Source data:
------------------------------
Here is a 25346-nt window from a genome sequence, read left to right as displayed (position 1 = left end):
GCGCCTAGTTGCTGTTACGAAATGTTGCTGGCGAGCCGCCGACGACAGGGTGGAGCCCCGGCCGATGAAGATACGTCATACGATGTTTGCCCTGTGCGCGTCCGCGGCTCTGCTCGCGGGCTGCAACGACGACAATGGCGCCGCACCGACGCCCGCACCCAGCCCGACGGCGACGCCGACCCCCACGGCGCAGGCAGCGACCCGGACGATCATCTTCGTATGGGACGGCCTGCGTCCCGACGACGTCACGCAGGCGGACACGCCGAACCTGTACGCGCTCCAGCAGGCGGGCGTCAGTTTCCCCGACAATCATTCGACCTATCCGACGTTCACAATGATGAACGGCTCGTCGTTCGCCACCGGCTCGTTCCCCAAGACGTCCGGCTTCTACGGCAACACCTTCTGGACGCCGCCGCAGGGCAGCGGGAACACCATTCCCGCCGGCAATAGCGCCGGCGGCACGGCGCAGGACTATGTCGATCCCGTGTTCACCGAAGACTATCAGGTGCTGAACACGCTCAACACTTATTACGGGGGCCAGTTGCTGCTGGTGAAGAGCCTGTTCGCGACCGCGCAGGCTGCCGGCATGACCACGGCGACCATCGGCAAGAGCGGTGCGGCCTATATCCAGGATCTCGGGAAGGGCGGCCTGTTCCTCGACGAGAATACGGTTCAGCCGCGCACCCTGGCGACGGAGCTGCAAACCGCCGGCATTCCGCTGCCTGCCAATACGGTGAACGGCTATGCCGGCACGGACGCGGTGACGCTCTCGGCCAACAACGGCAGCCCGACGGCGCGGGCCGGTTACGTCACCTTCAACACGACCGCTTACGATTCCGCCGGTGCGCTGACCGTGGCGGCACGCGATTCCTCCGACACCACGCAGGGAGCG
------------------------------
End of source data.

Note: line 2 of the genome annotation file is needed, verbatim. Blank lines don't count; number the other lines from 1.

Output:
GCGCCTAGTTGCTGTTACGAAATGTTGCTGGCGAGCCGCCGACGACAGGGTGGAGCCCCGGCCGATGAAGATACGTCATACGATGTTTGCCCTGTGCGCGTCCGCGGCTCTGCTCGCGGGCTGCAACGACGACAATGGCGCCGCACCGACGCCCGCACCCAGCCCGACGGCGACGCCGACCCCCACGGCGCAGGCAGCGACCCGGACGATCATCTTCGTATGGGACGGCCTGCGTCCCGACGACGTCACGCAGGCGGACACGCCGAACCTGTACGCGCTCCAGCAGGCGGGCGTCAGTTTCCCCGACAATCATTCGACCTATCCGACGTTCACAATGATGAACGGCTCGTCGTTCGCCACCGGCTCGTTCCCCAAGACGTCCGGCTTCTACGGCAACACCTTCTGGACGCCGCCGCAGGGCAGCGGGAACACCATTCCCGCCGGCAATAGCGCCGGCGGCACGGCGCAGGACTATGTCGATCCCGTGTTCACCGAAGACTATCAGGTGCTGAACACGCTCAACACTTATTACGGGGGCCAGTTGCTGCTGGTGAAGAGCCTGTTCGCGACCGCGCAGGCTGCCGGCATGACCACGGCGACCATCGGCAAGAGCGGTGCGGCCTATATCCAGGATCTCGGGAAGGGCGGCCTGTTCCTCGACGAGAATACGGTTCAGCCGCGCACCCTGGCGACGGAGCTGCAAACCGCCGGCATTCCGCTGCCTGCCAATACGGTGAACGGCTATGCCGGCACGGACGCGGTGACGCTCTCGGCCAACAACGGCAGCCCGACGGCGCGGGCCGGTTACGTCACCTTCAACACGACCGCTTACGATTCCGCCGGTGCGCTGACCGTGGCGGCACGCGATTCCTCCGACACCACGCAGGGAGCG